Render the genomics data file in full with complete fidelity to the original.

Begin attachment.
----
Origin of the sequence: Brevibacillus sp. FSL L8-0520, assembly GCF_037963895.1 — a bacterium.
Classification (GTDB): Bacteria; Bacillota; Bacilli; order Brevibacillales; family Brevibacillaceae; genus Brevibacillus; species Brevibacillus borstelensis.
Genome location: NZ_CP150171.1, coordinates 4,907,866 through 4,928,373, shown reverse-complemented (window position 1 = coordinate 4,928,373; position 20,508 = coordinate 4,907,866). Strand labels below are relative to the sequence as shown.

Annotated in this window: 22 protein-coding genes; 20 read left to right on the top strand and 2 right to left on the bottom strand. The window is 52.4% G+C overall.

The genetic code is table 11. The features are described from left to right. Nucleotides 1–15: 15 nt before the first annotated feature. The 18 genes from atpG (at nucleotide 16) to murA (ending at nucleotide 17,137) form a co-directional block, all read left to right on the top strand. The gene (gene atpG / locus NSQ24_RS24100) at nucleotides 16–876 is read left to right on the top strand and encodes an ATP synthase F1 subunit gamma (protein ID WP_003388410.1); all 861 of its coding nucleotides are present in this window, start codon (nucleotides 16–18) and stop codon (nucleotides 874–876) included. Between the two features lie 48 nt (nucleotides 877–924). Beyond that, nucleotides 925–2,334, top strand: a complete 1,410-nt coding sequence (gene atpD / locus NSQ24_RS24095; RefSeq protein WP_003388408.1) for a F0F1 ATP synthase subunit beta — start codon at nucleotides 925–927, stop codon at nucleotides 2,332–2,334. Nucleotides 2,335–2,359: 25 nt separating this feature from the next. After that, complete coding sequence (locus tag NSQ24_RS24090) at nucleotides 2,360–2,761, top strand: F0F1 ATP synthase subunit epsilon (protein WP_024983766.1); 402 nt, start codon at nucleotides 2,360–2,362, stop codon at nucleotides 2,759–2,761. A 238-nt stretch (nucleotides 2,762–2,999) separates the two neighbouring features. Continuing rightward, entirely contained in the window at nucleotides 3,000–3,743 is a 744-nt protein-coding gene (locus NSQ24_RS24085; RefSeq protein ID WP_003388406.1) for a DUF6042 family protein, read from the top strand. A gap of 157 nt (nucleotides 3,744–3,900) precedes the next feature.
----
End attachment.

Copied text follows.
Origin of the sequence: Brevibacillus sp. FSL L8-0520, assembly GCF_037963895.1 — a bacterium.
Classification (GTDB): Bacteria; Bacillota; Bacilli; order Brevibacillales; family Brevibacillaceae; genus Brevibacillus; species Brevibacillus borstelensis.
Genome location: NZ_CP150171.1, coordinates 4,907,866 through 4,928,373, shown reverse-complemented (window position 1 = coordinate 4,928,373; position 20,508 = coordinate 4,907,866). Strand labels below are relative to the sequence as shown.

Annotated in this window: 22 protein-coding genes; 20 read left to right on the top strand and 2 right to left on the bottom strand. The window is 52.4% G+C overall.

The genetic code is table 11. The features are described from left to right. Nucleotides 1–15: 15 nt before the first annotated feature. The 18 genes from atpG (at nucleotide 16) to murA (ending at nucleotide 17,137) form a co-directional block, all read left to right on the top strand. The gene (gene atpG / locus NSQ24_RS24100) at nucleotides 16–876 is read left to right on the top strand and encodes an ATP synthase F1 subunit gamma (protein ID WP_003388410.1); all 861 of its coding nucleotides are present in this window, start codon (nucleotides 16–18) and stop codon (nucleotides 874–876) included. Between the two features lie 48 nt (nucleotides 877–924). Beyond that, nucleotides 925–2,334, top strand: a complete 1,410-nt coding sequence (gene atpD / locus NSQ24_RS24095; RefSeq protein WP_003388408.1) for a F0F1 ATP synthase subunit beta — start codon at nucleotides 925–927, stop codon at nucleotides 2,332–2,334. Nucleotides 2,335–2,359: 25 nt separating this feature from the next. After that, complete coding sequence (locus tag NSQ24_RS24090) at nucleotides 2,360–2,761, top strand: F0F1 ATP synthase subunit epsilon (protein WP_024983766.1); 402 nt, start codon at nucleotides 2,360–2,362, stop codon at nucleotides 2,759–2,761. A 238-nt stretch (nucleotides 2,762–2,999) separates the two neighbouring features. Continuing rightward, entirely contained in the window at nucleotides 3,000–3,743 is a 744-nt protein-coding gene (locus NSQ24_RS24085; RefSeq protein ID WP_003388406.1) for a DUF6042 family protein, read from the top strand. A gap of 157 nt (nucleotides 3,744–3,900) precedes the next feature.